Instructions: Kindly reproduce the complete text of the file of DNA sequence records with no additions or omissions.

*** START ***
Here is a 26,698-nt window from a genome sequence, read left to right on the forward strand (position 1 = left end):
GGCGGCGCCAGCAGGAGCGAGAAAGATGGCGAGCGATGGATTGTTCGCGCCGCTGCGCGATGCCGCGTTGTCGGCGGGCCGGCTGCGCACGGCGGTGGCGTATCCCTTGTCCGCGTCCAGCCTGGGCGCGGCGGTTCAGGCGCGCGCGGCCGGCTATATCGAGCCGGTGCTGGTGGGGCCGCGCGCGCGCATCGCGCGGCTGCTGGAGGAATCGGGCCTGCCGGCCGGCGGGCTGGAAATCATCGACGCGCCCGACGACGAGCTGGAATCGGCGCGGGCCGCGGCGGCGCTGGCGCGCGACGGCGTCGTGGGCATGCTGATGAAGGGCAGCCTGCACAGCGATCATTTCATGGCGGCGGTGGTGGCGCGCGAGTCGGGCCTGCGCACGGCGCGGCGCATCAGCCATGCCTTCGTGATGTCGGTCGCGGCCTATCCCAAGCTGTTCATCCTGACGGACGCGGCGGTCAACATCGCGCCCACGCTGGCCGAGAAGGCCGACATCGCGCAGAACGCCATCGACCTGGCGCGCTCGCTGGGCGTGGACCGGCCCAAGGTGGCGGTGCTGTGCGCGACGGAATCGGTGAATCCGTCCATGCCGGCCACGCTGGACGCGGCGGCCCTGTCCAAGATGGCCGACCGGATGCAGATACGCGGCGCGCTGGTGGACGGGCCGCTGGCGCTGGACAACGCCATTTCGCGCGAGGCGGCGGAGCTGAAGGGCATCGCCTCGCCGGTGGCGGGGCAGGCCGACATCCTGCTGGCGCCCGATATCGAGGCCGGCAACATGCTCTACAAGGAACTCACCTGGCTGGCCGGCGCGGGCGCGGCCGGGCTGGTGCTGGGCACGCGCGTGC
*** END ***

Here is a 26,698-nt window from a genome sequence, read left to right on the forward strand (position 1 = left end):
GGCGGCGCCAGCAGGAGCGAGAAAGATGGCGAGCGATGGATTGTTCGCGCCGCTGCGCGATGCCGCGTTGTCGGCGGGCCGGCTGCGCACGGCGGTGGCGTATCCCTTGTCCGCGTCCAGCCTGGGCGCGGCGGTTCAGGCGCGCGCGGCCGGCTATATCGAGCCGGTGCTGGTGGGGCCGCGCGCGCGCATCGCGCGGCTGCTGGAGGAATCGGGCCTGCCGGCCGGCGGGCTGGAAATCATCGACGCGCCCGACGACGAGCTGGAATCGGCGCGGGCCGCGGCGGCGCTGGCGCGCGACGGCGTCGTGGGCATGCTGATGAAGGGCAGCCTGCACAGCGATCATTTCATGGCGGCGGTGGTGGCGCGCGAGTCGGGCCTGCGCACGGCGCGGCGCATCAGCCATGCCTTCGTGATGTCGGTCGCGGCCTATCCCAAGCTGTTCATCCTGACGGACGCGGCGGTCAACATCGCGCCCACGCTGGCCGAGAAGGCCGACATCGCGCAGAACGCCATCGACCTGGCGCGCTCGCTGGGCGTGGACCGGCCCAAGGTGGCGGTGCTGTGCGCGACGGAATCGGTGAATCCGTCCATGCCGGCCACGCTGGACGCGGCGGCCCTGTCCAAGATGGCCGACCGGATGCAGATACGCGGCGCGCTGGTGGACGGGCCGCTGGCGCTGGACAACGCCATTTCGCGCGAGGCGGCGGAGCTGAAGGGCATCGCCTCGCCGGTGGCGGGGCAGGCCGACATCCTGCTGGCGCCCGATATCGAGGCCGGCAACATGCTCTACAAGGAACTCACCTGGCTGGCCGGCGCGGGCGCGGCCGGGCTGGTGCTGGGCACGCGCGTGC